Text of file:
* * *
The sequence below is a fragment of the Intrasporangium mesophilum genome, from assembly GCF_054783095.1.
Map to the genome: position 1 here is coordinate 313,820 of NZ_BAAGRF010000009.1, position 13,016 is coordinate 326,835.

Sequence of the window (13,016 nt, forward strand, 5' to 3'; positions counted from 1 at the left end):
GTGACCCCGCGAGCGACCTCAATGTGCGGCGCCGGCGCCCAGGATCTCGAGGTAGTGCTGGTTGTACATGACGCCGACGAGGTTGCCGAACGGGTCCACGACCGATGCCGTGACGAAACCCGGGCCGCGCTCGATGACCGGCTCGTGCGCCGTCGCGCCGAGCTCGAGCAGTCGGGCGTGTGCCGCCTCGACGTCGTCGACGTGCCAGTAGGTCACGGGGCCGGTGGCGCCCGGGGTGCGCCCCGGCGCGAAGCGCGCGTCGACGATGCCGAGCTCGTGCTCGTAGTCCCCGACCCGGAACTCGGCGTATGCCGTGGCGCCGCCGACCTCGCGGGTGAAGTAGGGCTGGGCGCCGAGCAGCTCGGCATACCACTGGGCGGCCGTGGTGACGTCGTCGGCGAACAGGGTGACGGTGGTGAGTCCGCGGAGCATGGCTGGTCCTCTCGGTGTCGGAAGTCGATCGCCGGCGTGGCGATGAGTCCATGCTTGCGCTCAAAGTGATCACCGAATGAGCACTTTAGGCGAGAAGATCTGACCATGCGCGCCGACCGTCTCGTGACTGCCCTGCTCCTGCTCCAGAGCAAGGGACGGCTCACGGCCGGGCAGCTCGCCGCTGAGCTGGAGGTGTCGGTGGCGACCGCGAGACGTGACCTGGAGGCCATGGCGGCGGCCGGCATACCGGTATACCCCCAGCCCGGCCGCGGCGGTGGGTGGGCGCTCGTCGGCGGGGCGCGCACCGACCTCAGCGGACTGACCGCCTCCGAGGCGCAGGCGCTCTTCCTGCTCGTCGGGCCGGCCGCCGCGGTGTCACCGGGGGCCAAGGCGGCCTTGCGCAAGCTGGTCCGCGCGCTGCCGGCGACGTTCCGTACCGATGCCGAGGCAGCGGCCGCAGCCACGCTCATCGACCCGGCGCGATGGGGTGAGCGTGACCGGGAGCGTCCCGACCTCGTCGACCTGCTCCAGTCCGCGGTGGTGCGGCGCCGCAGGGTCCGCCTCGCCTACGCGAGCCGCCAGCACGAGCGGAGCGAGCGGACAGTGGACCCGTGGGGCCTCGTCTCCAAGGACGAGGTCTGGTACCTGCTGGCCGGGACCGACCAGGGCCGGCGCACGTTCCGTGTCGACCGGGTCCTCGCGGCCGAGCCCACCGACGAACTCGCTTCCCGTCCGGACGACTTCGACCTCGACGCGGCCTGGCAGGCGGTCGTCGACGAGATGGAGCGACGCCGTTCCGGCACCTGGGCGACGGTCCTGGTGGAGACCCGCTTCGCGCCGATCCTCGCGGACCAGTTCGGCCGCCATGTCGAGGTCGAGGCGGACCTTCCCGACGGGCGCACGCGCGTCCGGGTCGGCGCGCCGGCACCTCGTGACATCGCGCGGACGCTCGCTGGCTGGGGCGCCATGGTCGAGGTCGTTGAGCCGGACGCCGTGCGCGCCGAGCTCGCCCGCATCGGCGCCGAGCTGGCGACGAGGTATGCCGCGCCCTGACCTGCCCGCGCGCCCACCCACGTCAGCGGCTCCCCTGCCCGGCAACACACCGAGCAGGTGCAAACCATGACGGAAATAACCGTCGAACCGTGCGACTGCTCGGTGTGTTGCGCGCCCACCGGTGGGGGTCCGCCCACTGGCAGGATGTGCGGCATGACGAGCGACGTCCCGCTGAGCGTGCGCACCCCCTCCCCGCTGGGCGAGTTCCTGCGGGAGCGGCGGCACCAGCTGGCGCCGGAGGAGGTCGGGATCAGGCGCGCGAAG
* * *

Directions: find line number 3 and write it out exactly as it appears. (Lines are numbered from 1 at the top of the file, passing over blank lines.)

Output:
Sequence of the window (13,016 nt, forward strand, 5' to 3'; positions counted from 1 at the left end):